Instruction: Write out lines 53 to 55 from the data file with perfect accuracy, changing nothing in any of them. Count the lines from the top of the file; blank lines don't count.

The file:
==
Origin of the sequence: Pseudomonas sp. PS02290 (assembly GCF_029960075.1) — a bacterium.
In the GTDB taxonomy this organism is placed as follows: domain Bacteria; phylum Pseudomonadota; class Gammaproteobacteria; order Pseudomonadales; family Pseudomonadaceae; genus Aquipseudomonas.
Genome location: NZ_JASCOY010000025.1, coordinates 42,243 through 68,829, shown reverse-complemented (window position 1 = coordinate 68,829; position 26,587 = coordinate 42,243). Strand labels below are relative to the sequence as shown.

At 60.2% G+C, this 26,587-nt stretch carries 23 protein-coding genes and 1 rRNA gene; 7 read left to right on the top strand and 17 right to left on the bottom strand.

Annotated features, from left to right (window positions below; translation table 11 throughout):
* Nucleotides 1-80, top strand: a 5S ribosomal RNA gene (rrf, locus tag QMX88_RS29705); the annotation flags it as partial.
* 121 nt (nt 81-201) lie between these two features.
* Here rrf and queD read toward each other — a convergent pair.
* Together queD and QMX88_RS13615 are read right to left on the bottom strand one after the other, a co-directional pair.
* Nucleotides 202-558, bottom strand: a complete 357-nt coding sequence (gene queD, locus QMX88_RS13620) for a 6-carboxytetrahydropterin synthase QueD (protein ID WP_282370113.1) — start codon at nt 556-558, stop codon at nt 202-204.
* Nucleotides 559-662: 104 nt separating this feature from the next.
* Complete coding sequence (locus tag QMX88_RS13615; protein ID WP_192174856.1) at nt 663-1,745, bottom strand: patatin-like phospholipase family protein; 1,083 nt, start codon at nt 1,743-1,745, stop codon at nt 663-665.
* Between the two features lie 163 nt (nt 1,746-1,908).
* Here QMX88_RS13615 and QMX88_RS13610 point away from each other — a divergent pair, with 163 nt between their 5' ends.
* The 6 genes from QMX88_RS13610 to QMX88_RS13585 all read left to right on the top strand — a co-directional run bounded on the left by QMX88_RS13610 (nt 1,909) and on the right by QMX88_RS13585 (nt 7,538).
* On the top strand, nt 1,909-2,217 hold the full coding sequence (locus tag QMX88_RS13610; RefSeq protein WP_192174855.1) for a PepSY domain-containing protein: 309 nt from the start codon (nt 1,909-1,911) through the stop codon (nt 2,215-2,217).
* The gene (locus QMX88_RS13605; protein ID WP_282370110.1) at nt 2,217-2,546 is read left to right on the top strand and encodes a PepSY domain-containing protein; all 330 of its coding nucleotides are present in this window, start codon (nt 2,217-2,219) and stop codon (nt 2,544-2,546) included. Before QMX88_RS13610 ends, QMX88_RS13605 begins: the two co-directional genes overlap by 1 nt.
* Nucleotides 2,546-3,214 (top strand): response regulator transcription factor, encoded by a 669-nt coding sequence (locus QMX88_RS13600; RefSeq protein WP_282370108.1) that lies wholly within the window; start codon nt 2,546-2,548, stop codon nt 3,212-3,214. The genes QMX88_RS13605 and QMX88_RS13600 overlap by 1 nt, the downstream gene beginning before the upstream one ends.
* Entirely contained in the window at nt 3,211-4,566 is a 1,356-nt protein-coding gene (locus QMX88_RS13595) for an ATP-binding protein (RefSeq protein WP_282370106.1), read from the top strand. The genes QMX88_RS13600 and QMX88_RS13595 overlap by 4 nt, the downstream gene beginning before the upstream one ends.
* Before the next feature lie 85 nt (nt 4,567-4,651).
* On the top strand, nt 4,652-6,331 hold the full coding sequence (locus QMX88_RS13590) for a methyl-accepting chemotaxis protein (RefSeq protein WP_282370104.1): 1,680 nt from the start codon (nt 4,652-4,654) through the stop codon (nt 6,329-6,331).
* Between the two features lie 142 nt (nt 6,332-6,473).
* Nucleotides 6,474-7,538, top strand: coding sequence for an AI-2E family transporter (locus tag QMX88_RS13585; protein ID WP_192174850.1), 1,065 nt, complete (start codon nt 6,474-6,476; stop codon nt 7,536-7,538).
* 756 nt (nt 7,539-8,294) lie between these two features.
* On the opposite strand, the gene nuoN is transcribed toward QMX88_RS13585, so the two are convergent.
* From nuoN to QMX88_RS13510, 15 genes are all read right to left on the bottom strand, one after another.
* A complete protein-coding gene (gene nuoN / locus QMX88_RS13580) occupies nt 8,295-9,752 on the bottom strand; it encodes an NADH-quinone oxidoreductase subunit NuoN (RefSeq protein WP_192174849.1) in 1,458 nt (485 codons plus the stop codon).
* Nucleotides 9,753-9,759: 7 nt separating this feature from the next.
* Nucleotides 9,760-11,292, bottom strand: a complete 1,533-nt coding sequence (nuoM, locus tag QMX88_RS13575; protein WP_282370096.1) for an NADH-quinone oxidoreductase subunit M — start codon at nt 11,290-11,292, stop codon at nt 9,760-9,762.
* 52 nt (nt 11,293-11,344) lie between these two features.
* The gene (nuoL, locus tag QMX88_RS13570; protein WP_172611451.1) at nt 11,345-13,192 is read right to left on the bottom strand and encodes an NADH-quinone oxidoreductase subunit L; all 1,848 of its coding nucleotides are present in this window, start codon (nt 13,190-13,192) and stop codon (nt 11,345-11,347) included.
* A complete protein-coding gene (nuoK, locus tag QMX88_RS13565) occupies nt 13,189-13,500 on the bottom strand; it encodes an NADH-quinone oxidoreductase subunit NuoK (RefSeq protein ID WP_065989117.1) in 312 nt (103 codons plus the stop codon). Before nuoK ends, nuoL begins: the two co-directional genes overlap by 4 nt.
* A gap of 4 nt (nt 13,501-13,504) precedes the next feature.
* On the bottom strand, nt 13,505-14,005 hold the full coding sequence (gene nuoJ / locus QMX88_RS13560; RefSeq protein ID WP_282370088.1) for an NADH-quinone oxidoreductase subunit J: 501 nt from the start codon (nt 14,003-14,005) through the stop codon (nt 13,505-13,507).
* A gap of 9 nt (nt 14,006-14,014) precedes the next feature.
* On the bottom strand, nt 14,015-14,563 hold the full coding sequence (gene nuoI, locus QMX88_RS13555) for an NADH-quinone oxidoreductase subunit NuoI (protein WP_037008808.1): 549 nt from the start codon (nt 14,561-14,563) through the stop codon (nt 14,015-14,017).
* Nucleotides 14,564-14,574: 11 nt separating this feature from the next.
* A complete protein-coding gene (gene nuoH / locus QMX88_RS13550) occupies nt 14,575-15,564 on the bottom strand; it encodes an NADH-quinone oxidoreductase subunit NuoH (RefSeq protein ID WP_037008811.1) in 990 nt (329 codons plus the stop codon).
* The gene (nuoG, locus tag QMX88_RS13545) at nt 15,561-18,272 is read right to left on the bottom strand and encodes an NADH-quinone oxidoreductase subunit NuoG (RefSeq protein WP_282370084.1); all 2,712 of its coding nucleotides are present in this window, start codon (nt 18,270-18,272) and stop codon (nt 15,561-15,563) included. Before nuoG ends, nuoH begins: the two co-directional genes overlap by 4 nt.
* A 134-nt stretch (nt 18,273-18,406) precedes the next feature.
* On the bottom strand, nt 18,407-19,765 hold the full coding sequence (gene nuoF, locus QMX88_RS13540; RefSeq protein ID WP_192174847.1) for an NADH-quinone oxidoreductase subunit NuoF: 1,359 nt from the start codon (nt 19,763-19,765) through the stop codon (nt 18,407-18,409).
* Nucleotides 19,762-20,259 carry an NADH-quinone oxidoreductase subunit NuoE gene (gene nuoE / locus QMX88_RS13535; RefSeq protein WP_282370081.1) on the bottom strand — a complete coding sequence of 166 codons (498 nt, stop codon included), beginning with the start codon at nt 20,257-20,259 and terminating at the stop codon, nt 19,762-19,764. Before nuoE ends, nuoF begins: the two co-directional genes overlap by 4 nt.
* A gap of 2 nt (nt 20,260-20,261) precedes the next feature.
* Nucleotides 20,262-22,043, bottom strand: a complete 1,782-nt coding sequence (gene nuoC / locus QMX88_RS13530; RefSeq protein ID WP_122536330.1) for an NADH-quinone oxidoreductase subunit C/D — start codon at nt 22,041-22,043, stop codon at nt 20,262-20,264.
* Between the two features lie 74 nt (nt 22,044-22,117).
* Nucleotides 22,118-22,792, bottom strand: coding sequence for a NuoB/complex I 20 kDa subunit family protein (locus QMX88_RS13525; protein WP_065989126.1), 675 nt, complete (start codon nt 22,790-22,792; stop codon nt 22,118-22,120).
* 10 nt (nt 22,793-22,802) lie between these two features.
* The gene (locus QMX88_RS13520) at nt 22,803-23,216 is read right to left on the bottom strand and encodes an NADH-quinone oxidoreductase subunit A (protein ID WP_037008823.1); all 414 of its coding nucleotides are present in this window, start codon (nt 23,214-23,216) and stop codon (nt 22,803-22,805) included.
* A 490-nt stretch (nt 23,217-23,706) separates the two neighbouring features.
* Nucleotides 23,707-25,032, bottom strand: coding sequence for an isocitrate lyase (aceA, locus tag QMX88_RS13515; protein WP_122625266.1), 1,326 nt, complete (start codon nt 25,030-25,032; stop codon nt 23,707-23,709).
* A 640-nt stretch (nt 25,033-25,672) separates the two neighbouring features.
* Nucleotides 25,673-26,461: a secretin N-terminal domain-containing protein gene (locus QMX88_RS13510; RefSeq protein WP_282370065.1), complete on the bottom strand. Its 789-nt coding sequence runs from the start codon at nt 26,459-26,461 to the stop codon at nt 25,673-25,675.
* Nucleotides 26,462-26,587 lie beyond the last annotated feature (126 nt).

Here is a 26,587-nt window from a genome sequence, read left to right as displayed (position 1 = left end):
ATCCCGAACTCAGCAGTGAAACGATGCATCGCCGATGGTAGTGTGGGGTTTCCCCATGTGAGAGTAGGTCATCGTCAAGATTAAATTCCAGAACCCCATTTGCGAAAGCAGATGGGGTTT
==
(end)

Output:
* Nucleotides 26,462-26,587 lie beyond the last annotated feature (126 nt).

Here is a 26,587-nt window from a genome sequence, read left to right as displayed (position 1 = left end):
ATCCCGAACTCAGCAGTGAAACGATGCATCGCCGATGGTAGTGTGGGGTTTCCCCATGTGAGAGTAGGTCATCGTCAAGATTAAATTCCAGAACCCCATTTGCGAAAGCAGATGGGGTTT